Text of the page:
Sears Holdings (Nasdaq:SHLD) delivered another brutal quarter May 23. CEO and majority owner Edward Lampert has his hands full trying to revive a truly broken department store. Rumor has Neiman Marcus and Saks (NYSE:SKS) looking at merging, which got me to thinking about Sears and JCPenney (NYSE:JCP) doing the same thing. While it sounds crazy to think two down-on-their-luck department stores would have any chance of survival as a merged entity, stranger things have happened.
Read on and I'll argue why a merger of Sears and JCPenney makes sense.
SEE: Huge Corporate Mergers And Acquisitions
Neiman Marcus/Saks Merger
There are two big reason KKR (NYSE:KKR) would be interested in Saks: The first is Saks is a public company. By acquiring the New York-based department store it could avoid the IPO process by merging Neiman Marcus into Saks. Secondly, the combination of the two would give the combined businesses a tremendous amount of clout with vendors. Although the two firms explored a merger once before, this appears like a real possibility for KKR, who've owned Neiman Marcus for eight years. It's time to move on.
SEE: Key Players In Mergers And Acquisitions
Benefits of a Sears/JCPenney Merger
Sears has 788 full-line stores averaging 136,000 square feet per store. It also has 1,196 Kmart stores at 96,000 square feet and another 25 at 168,000. There's other stuff but these are what matter the most. JCPenney has 1,104 stores across the U.S. averaging 101,000 square feet per store. It's questionable how many of the Kmart locations would work in a merger although they are similar size to JCPenney stores is helpful. Sears Holdings owns 15% and 63% of its Kmart and Sears locations respectively. JCPenney owns 39% of its stores. A combined entity would own 36% of its real estate making it very attractive to REIT investors.
The merged retailers would have 375.5 million square feet of floor space, 45% greater than Macy's (NYSE:M), Kohl's (NYSE:KSS) and Nordstrom (NYSE:JWN) combined. Assuming it cut its square footage by two-thirds and went with a standardized 100,000 square foot store, it would require 1,239 locations, about 60% fewer than it currently has. Given the value of its real estate, the task at hand would be to identify the best 1,239 locations across the country that gives it geographic coverage in all 50 states along with above-average performance. Where two stores are under consideration and one is leased and one owned, it should go with the leased location opting to sell the other.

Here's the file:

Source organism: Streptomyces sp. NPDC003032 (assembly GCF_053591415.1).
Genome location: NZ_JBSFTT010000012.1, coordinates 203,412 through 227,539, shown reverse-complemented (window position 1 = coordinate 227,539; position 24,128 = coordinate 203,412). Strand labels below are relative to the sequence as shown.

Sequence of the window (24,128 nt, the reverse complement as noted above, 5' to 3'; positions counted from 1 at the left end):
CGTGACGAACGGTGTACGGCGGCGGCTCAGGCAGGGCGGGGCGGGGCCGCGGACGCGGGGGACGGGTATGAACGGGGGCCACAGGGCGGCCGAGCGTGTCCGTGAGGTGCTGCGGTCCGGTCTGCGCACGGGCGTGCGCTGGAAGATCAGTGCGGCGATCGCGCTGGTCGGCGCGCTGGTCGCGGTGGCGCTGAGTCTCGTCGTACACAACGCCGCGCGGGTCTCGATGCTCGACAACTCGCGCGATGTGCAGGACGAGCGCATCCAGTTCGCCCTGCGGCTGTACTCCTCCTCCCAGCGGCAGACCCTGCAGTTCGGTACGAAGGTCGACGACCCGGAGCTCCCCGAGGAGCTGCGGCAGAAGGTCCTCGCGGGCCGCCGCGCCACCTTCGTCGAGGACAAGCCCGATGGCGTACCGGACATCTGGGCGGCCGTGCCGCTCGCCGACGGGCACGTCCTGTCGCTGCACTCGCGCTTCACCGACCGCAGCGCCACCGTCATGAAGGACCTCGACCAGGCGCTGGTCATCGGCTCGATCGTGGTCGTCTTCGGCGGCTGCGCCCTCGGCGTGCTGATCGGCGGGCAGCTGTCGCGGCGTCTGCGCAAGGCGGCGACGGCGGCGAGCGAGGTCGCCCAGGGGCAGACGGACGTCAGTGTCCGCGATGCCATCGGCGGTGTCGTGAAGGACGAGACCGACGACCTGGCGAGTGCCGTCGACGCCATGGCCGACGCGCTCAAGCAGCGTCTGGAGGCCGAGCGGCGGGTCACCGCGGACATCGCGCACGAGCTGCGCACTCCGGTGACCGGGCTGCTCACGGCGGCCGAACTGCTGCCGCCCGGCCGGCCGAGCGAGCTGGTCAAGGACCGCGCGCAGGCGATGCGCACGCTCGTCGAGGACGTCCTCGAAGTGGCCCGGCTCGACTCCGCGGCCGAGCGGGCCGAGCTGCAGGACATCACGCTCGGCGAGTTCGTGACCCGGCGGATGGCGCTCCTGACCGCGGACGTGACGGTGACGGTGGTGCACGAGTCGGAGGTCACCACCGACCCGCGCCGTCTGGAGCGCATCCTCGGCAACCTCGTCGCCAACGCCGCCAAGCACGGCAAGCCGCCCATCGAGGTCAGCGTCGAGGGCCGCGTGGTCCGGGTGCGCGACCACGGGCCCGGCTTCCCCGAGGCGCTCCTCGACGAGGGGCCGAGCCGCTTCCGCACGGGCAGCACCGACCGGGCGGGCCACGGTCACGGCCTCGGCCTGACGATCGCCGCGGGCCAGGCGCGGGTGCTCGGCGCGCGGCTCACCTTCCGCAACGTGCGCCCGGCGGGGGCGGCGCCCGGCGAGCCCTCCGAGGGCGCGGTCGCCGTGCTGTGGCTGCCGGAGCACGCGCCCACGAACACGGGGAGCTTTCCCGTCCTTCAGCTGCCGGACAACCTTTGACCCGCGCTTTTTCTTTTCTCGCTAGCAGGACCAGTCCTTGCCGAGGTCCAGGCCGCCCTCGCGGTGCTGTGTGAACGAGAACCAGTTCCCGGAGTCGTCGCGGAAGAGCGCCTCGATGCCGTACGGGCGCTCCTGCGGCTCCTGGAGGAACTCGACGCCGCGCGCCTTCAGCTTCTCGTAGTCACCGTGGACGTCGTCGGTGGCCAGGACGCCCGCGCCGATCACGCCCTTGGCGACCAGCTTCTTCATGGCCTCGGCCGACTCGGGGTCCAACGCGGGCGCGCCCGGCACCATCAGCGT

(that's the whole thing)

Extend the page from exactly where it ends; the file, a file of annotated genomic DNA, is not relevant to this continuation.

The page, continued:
Eliminate the overlap in distribution. JC Penney has 24 facilities, most of which are distribution centers or warehouses. Sears has a total of 38, some of which are for Kmart, others are for Sears and a handful are for both. That's a total of 62 for both companies. You could easily cut that by half and still be able to service the reduced network of stores. There's plenty of excess. Heck, Sears even owns an 86,000 square foot office building in Troy, Michigan. I'm not sure why it's there but a sale/leaseback would make sense in this situation.
Although Sears doesn't break out its sales per square foot for its stores, a rough calculation suggests it was around $197 for its 788 full-line stores in 2012. Kmart's was about half that. JCPenney's 2012 gross sales per square foot dropped considerably to $116 and that includes its e-commerce revenue. Nordstrom, by comparison, had sales per square foot in 2012 of $470. Combining the two businesses with each leading with their strengths could make the merged entity a better retailer.
JCPenney's brought in some new brands over the past year and despite the controversy of Ron Johnson's ouster, they've been very well received. Its shops-within-a-shop concept isn't a bad thing; abandoning its promotional sales and coupons was and shareholders paid the price. Sears on the other hand seems unable to do anything right except market its Craftsman, Die Hard and Kenmore brands along with building an online presence. In the first quarter of 2013 its online sales increased 20% year-over-year. Online sales would be very important to a considerably smaller version of Sears and JCPenney.
- Lastly, and probably most important, is increased buying power and reduced overhead. The merged entity despite all its warts would be purchasing a significant amount of product on an annual basis. At an estimated $150 per square foot and a gross margin of 30%, it would purchase something to the tune of $13 billion in merchandise each year. While that's less the two businesses on their own, it's still a huge amount of product. Add to this you have one public company instead of two, etc., and you have the potential for actually making money.
SEE: The Wonderful World Of Mergers
Ed Lampert has tried everything under the sun to boost Sears' fortunes and nothing seems to work. Mike Ullman is only in the CEO position at JCPenney long enough to right the ship financially. If Lampert and Ullman were to come together for the common good of both businesses, it might be their best and only chance for long-term survival.
At the time of writing, Will Ashworth did not own shares in any of the companies mentioned in this article.